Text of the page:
posted by sephira at 11:12 AM on June 19, 2009 [1 favorite]

I move corpses off the road when I can, though not on highways usually. I value my life too much.

The reason why I move them is mentioned above - particularly because one of my favorite birds, the red-tailed hawk, likes to feast on roadkill. The juveniles, in particular. And because they're inexperienced teenager birds, they often misjudge how quickly they'll have to take off to avoid oncoming vehicles, so they clear the car, but not the semi behind it.
posted by HopperFan at 11:26 AM on June 19, 2009

I don't have much insight into the flight paths of large or small animals, but I worked for a suburban health department for a few summers in college and we'd shovel up the roadkill, throw it in the back of the truck, and put it in a deep freezer back at the garage. We never just moved it to the side of the road. Because it was suburban, it was small things like squirrels, rabbits, possums, etc. though we did deal with the occasional deer.

I can't say for sure because it wasn't the way we did things, but I feel like I remember hearing about how other health departments or even state troopers will just move larger stuff to the side of the road/highway to keep it from causing accidents.
posted by dyobmit at 12:12 PM on June 19, 2009

Like others mentioned above, if I hit something, I'd move it to the side of the road to avoid birds of prey being hit by cars.

I don't think this has much to do with flight paths of dead animals.
posted by twirlypen at 12:47 PM on June 19, 2009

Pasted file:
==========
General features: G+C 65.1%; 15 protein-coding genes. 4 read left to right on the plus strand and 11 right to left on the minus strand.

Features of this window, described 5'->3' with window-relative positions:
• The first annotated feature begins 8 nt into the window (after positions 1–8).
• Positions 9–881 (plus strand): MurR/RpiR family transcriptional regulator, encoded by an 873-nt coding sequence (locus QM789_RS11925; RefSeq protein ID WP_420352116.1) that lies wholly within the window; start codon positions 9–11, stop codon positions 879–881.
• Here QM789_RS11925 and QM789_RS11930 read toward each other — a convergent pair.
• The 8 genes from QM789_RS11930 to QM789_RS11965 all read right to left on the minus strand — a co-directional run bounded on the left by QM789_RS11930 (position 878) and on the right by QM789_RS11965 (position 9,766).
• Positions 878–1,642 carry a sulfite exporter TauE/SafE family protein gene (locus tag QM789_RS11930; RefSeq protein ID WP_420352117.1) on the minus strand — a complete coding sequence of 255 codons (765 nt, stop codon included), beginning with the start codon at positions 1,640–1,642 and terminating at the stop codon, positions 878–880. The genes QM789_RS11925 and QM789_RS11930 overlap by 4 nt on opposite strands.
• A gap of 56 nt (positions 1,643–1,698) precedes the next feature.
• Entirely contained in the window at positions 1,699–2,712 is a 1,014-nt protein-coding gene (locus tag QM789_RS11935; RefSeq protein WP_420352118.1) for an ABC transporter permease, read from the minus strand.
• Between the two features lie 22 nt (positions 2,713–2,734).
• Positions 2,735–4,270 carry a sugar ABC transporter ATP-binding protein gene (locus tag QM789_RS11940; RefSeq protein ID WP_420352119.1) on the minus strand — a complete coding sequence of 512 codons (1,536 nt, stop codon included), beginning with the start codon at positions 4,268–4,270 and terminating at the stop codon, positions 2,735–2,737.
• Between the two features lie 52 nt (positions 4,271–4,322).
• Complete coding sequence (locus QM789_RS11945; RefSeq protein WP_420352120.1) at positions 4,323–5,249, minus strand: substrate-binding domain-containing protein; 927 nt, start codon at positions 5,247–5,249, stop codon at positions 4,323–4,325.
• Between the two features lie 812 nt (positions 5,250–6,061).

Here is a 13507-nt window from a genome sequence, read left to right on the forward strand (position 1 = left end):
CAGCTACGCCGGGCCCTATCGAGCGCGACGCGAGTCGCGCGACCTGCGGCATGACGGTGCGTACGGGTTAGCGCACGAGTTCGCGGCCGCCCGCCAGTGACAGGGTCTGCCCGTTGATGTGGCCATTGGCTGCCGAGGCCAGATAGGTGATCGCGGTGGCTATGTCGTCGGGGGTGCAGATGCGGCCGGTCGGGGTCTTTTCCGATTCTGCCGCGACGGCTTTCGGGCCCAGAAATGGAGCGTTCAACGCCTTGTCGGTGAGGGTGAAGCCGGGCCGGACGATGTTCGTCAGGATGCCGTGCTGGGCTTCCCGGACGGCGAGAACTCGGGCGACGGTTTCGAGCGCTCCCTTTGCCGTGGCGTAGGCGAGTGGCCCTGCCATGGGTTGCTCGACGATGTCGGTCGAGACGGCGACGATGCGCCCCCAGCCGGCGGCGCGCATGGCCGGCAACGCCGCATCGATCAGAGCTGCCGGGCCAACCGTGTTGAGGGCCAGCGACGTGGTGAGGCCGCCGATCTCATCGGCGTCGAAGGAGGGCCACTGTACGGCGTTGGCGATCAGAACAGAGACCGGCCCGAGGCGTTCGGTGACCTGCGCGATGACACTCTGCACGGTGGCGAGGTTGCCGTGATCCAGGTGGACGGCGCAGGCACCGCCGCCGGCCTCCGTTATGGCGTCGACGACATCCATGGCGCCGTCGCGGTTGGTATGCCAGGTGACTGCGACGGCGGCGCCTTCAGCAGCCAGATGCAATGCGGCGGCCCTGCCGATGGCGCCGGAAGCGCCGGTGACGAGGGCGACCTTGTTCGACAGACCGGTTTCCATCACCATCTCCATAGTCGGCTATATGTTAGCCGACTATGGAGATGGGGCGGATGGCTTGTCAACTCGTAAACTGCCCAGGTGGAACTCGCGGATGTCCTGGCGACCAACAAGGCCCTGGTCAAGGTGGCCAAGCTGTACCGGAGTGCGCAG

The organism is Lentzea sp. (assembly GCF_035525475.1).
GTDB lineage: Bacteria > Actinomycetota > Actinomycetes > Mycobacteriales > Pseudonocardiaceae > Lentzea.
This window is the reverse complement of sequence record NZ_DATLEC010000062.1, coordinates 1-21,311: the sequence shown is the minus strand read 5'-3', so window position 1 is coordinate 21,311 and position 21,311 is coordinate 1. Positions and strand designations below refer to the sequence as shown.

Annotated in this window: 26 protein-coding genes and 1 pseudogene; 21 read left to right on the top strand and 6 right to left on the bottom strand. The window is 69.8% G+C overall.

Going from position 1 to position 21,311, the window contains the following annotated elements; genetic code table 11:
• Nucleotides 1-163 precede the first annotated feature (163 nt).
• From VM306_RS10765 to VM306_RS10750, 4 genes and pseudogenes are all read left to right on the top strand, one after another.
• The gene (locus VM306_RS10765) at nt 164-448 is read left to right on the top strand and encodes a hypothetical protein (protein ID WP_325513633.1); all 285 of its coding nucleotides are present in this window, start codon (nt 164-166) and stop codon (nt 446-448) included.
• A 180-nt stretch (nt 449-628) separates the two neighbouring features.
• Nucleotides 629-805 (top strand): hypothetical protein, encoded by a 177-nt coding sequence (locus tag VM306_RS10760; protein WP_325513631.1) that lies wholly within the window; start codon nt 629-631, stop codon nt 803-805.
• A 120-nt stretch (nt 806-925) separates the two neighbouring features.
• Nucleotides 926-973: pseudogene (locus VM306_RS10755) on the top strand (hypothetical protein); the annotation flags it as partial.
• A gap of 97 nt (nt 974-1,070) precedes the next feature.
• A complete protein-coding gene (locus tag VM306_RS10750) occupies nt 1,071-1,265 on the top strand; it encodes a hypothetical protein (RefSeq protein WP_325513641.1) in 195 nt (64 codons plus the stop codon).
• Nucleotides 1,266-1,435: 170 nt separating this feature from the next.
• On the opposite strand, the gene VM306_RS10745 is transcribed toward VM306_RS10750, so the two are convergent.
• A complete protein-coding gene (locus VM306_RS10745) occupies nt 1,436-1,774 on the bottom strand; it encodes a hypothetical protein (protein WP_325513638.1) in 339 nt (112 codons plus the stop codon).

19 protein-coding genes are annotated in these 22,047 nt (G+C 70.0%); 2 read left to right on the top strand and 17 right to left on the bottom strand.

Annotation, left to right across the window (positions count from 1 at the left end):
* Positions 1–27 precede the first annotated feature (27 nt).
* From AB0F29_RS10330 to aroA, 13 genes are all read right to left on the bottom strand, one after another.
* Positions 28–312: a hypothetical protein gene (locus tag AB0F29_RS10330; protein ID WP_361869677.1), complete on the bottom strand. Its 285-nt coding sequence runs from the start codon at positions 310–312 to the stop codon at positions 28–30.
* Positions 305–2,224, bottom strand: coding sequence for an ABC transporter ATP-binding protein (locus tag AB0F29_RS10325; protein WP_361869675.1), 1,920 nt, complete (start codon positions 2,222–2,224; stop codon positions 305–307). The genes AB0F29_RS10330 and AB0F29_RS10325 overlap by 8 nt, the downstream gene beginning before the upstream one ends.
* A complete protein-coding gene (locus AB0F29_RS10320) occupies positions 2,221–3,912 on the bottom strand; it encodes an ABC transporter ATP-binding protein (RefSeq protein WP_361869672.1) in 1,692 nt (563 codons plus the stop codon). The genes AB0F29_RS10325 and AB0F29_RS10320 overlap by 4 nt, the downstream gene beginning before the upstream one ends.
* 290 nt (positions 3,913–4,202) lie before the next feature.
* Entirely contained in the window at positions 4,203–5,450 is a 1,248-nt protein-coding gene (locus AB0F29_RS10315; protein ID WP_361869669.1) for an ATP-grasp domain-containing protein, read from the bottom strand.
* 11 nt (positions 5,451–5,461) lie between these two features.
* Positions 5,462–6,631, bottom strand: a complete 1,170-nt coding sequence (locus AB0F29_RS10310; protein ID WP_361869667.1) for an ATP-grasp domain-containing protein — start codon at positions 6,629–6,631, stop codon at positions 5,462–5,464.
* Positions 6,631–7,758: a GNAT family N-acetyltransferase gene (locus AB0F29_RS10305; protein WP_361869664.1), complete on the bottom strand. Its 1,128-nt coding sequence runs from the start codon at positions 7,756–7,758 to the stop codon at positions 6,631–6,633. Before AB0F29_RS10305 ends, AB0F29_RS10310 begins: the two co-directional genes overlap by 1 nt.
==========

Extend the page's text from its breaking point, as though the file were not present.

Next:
Best answer: Because it's less likely to be hit again on the outside edge of the road. Garbage, rocks, roadkill, and whatever else will be flung more or less randomly by a passing car. If it lands in the middle of the road where it will be hit again, it is again flung at random. The process repeats until it lands in a place where it is out of the way and not hit again.
posted by JuiceBoxHero at 4:23 PM on June 19, 2009

Not wishing to be pedantic, but a corpse is a dead human body, which makes your question sound rather alarming. A dead animal is a carcass.
posted by idiomatika at 10:29 PM on June 19, 2009 [1 favorite]

Yes, JuiceBoxHero has it. That is also why most of the broken glass / random sharp debris / slippery piles of wet leaves are on the shoulder rather than in the road, and when bicycling one will often need to be in the road rather than on a shoulder in order not to get a flat or even worse, lose traction on wet leaves or gravel and crash.
posted by idiopath at 10:39 PM on June 19, 2009

1 archaic : a human or animal body whether living or dead
2 a dead body especially of a human being [emphasis mine]

So the OP wasn't entirely incorrect. Would depend on the context, I'd think, and no one here thought that the question was referring to human bodies.
posted by HopperFan at 11:24 PM on June 19, 2009 [1 favorite]

I clicked through because I thought it was dead people!
posted by Lesser Shrew at 12:02 PM on June 20, 2009

« Older Help me plan my destination wedding in Italy (and...   |   ISO Easy Tool/Software to Create Web Site Newer »
This thread is closed to new comments.